Marc Almond


“The amount of people that meet me and say, ‘I can’t believe the things people say about you’,” Marc Almond exclaims, trying and failing to be outraged.

Playing the role of pop’s Pee Wee Herman, its Jean Genet and Shirley Maclaine combined has not always made Marc Almond’s life or career straightforward, but at least his philosophy has always been clear.
“It is ‘live the life you sing’ with me, definitely.”

After a ten-year career in which he’s sung and lived the life he’s sung with everyone from Lydia Lunch and Nick Cave in The Immaculate Consumptives to Gene Pitney in Las Vegas, at 34, Almond, “the Acid House Aznavour”, has come to make certain choices.

“I’m glad I don’t make albums like ‘Mother Fist & Her Five Daughters’ all the time. I couldn’t. If I had done, I’d be dead by now.”

If he doesn’t laugh it’s probably because he is not joking. As if to prove he can afford to laugh, his new album features a song ‘Vaudeville & Burlesque’, where with true Shirley style, he has condensed his chaotic, always compelling, ten-year career/life into two lines: “We’ve tasted every thrill, every powder, every pill/And we’re still here !”

From the days when ‘Sex Dwarf’ vied with ‘Tainted Love’ as Soft Cell’s most representative and popular song, Almond long ago became pop’s embodiment of a star who was cuddly yet corrupt; who sang infectious songs about an infected lifestyle; wavering between extremes, yet always wearing his heart on his sleeve, open for all to see; a deeply theatrical performer, yet an admired dance-music innovator (‘Memorabilia’, produced by Mute’s Daniel Miller, more or less invented Acid House, while ‘Non-Stop Ecstatic Dancing’ pioneered the dance-remix album as one of the first ecstasy techno records).

Marc Almond’s trials have often been torrid and rather traumatic (and always very public) but he has, at least, survived, and, with the lush and hypnotic new record ‘Tenement Symphony’, triumphed.

And in his rampaging house version of Jacques Brel’s ‘Jacky’, Almond has found the quintessential Almond song, detailing as it does the classic existence of the corrupt crooner/gigolo whose seamy double-life shadows his success – an image mythologised in films like ‘The Godfather’ and ‘Angel Heart’ and the work of Brel, David Lynch and, latterly, Nick Cave.

“It’s about a gigolo/pimp/opium seller who wants power but also yearns for his innocence. Everyone thought it was the perfect song for me. When I looked at the verses, it was just kind of like my life, really.” The gigolo longs to be “for only an hour/ an hour every day/cute in a stupid ass way.”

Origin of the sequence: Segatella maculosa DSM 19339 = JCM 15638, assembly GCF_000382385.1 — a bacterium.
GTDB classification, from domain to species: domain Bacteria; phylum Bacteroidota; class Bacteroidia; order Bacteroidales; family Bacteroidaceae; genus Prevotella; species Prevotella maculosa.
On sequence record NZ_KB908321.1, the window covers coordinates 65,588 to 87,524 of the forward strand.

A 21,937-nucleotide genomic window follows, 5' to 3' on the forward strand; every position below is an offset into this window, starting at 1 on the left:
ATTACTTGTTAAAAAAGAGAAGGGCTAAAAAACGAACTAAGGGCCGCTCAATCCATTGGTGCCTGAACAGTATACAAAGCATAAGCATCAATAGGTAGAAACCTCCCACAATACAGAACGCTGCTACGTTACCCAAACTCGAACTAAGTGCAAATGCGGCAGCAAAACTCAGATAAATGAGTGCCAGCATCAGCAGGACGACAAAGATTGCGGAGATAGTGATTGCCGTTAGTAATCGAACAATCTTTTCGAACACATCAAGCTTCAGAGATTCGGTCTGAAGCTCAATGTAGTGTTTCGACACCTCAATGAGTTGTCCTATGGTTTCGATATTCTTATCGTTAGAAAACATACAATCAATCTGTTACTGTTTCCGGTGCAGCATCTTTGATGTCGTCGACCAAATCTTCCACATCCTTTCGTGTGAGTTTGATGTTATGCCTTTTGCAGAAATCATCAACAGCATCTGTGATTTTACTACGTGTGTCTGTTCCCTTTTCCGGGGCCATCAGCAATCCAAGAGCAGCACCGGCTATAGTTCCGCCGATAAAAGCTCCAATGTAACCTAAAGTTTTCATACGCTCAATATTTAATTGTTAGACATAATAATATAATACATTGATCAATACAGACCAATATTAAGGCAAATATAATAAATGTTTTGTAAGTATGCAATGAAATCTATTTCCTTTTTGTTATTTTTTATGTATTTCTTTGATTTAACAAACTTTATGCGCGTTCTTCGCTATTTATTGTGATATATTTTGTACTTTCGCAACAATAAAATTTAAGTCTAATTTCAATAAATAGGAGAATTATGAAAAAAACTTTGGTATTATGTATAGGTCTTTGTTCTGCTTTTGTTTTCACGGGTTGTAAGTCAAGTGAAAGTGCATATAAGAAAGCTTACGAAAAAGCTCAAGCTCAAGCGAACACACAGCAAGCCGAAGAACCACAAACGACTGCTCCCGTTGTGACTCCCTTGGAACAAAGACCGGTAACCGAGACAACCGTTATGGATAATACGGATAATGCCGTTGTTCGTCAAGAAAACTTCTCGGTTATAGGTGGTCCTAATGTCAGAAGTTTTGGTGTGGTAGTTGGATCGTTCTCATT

Almond happily confesses that his fresh-faced, Pee Wee-esque image is his way of being cute in a stupid ass way, “playing up to the image, using it, like playing at innocence.”

This is ironic, if not because of Pee Wee’s own fate, because most pop stars of course have to play up their notoriety, not innocence.

When he recorded the (enormous) European hit, ‘Something’s Gotten Hold of My Heart’ with Gene Pitney, possibly only Marc Almond would have felt concerned at his co-star’s naivety in working with him.
“I thought, ‘doesn’t he know about me ? About my reputation !’” Almond remembers with mock horror.

Probably not. The “reputation” is based on years of stories of escapades in the streets and sex clubs of Tijuana (“my kind of town, trash town”), Berlin, Istanbul and New York – stories like getting mugged at knifepoint by skinheads in Barcelona (“they just wanted my Doc Martens, which I was quite happy to give them”), or being offered £10,000 to do a decidedly unhip bank commercial and scoffing “£10,000 – I’d blown that in a weekend in Bangkok.”

The proud owner of nearly 50 tattoos, unlike most pop performers, Almond’s flirtation with S&M isn’t one. His experimentation with drugs and sex has been, to say the least, thorough, as records like Soft Cell’s ‘This Last Night in Sodom’ or Almond’s ‘Stories of Johnny’ have made clear.

In person, there is nothing cuddly about his face; though he talks as he sings, with melodramatic flourishes, exaggerated hand movements, the conversation is full of nods and winks and titters, anxious giggles. A shapeless raven tattoo is high on his neck. He eagerly shows me the others, all over his arms. The largest, across his shoulders, has two skulls inside an hour glass, two large wings and the inscription ‘My glass runneth quickly’ – in Dutch.

His reputation peaked (or plummeted) with the rumour that, while having his stomach pumped once, the contents were found to include dog-sperm. This story is worth repeating if only because so many people believed him capable of it. (He is, simply, appalled, and sorry for his poor mother.) But times change.

When encouraged by his new producer, Trevor Horn, and new label manager (Warner Brothers’ Rob Dicken) to record ‘Jacky’, it was Almond who, for once, found himself protesting that the song’s lyrics (about “getting drunk every night”, “bordellos”, “opium dens”, “procuring young girls”, “phony queens and authentic virgins”) might affect radio play.

“I thought, my God, I must be getting old !” he giggles.

The twist in the song is the way the gigolo misses his innocence: “I’d sing the song that I sang then/about the time they called me ‘Jacky’”.

Almond, who has quoted his happiest memory as “childhood days in Southport, playing on the beach”, sees this as reflecting some of his own feelings about his success, his pop-life.

“The gigolo’s got success in these underhanded and corrupted means. I love the line, “If I could only be/for only an hour/cute in a stupid assed way.” It’s kind of like the whole pop star thing – if I could just play this part and not be uncomfortable…I can play it, if I want to.”

Set to a 70-piece orchestra, Almond’s full-blooded performance justifies his role as the Acid House Aznavour to the full. Almond admits filling each song with “vocal histrionics”, describing the effect as “turning up all the colour on a television.”

‘Tenement Symphony’, the new LP, reflects all of his dilemmas but conquers them because, finally, a rejuvenated Almond has found a balance between his more experimental and commercial work, dividing the nine hypnotic techno-torch songs on to a ‘Grit’ and ‘Glitter’ side.

His theatrical, vaudeville influences are there with ‘Jacky’ and a marvellous cover of ‘The Days of Pearly Spencer’, balanced with his love of 60s beat-pop and hardcore dance, reuniting after 7 years with ex-Soft Cell member David Ball and his new production team, The Grid.